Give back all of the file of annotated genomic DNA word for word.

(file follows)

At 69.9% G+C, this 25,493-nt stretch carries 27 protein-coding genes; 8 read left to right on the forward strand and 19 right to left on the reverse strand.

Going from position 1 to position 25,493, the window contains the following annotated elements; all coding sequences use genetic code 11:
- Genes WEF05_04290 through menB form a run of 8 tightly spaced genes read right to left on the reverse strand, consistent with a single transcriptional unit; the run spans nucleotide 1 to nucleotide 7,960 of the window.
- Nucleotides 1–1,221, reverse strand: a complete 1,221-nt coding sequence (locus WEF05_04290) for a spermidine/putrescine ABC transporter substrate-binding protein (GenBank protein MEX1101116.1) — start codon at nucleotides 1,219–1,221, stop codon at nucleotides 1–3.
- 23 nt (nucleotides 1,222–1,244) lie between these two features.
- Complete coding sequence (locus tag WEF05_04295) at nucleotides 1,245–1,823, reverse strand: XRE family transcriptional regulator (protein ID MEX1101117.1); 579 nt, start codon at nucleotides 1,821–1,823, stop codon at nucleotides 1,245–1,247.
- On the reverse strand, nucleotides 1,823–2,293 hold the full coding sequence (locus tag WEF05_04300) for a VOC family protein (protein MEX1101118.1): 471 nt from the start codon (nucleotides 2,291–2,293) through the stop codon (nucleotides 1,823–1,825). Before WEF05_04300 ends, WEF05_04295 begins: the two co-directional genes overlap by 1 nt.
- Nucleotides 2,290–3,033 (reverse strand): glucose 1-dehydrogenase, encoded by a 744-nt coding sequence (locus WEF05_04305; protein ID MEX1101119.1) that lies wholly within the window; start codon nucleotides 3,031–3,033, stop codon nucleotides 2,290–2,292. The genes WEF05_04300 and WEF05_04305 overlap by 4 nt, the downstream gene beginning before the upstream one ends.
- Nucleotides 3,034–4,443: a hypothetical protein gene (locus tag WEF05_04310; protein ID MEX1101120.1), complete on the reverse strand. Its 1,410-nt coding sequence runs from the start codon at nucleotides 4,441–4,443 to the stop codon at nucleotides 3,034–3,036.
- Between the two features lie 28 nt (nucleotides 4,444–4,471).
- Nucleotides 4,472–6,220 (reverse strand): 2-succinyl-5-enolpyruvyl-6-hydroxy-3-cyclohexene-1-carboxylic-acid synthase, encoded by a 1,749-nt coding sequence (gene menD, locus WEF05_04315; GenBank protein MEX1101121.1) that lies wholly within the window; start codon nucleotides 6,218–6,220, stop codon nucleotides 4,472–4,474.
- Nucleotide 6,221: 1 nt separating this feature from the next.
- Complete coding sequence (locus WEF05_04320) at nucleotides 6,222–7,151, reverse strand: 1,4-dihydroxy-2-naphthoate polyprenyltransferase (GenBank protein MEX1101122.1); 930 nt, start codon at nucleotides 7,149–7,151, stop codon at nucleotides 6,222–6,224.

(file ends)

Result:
At 69.9% G+C, this 25,493-nt stretch carries 27 protein-coding genes; 8 read left to right on the forward strand and 19 right to left on the reverse strand.

Going from position 1 to position 25,493, the window contains the following annotated elements; all coding sequences use genetic code 11:
- Genes WEF05_04290 through menB form a run of 8 tightly spaced genes read right to left on the reverse strand, consistent with a single transcriptional unit; the run spans nucleotide 1 to nucleotide 7,960 of the window.
- Nucleotides 1–1,221, reverse strand: a complete 1,221-nt coding sequence (locus WEF05_04290) for a spermidine/putrescine ABC transporter substrate-binding protein (GenBank protein MEX1101116.1) — start codon at nucleotides 1,219–1,221, stop codon at nucleotides 1–3.
- 23 nt (nucleotides 1,222–1,244) lie between these two features.
- Complete coding sequence (locus tag WEF05_04295) at nucleotides 1,245–1,823, reverse strand: XRE family transcriptional regulator (protein ID MEX1101117.1); 579 nt, start codon at nucleotides 1,821–1,823, stop codon at nucleotides 1,245–1,247.
- On the reverse strand, nucleotides 1,823–2,293 hold the full coding sequence (locus tag WEF05_04300) for a VOC family protein (protein MEX1101118.1): 471 nt from the start codon (nucleotides 2,291–2,293) through the stop codon (nucleotides 1,823–1,825). Before WEF05_04300 ends, WEF05_04295 begins: the two co-directional genes overlap by 1 nt.
- Nucleotides 2,290–3,033 (reverse strand): glucose 1-dehydrogenase, encoded by a 744-nt coding sequence (locus WEF05_04305; protein ID MEX1101119.1) that lies wholly within the window; start codon nucleotides 3,031–3,033, stop codon nucleotides 2,290–2,292. The genes WEF05_04300 and WEF05_04305 overlap by 4 nt, the downstream gene beginning before the upstream one ends.
- Nucleotides 3,034–4,443: a hypothetical protein gene (locus tag WEF05_04310; protein ID MEX1101120.1), complete on the reverse strand. Its 1,410-nt coding sequence runs from the start codon at nucleotides 4,441–4,443 to the stop codon at nucleotides 3,034–3,036.
- Between the two features lie 28 nt (nucleotides 4,444–4,471).
- Nucleotides 4,472–6,220 (reverse strand): 2-succinyl-5-enolpyruvyl-6-hydroxy-3-cyclohexene-1-carboxylic-acid synthase, encoded by a 1,749-nt coding sequence (gene menD, locus WEF05_04315; GenBank protein MEX1101121.1) that lies wholly within the window; start codon nucleotides 6,218–6,220, stop codon nucleotides 4,472–4,474.
- Nucleotide 6,221: 1 nt separating this feature from the next.
- Complete coding sequence (locus WEF05_04320) at nucleotides 6,222–7,151, reverse strand: 1,4-dihydroxy-2-naphthoate polyprenyltransferase (GenBank protein MEX1101122.1); 930 nt, start codon at nucleotides 7,149–7,151, stop codon at nucleotides 6,222–6,224.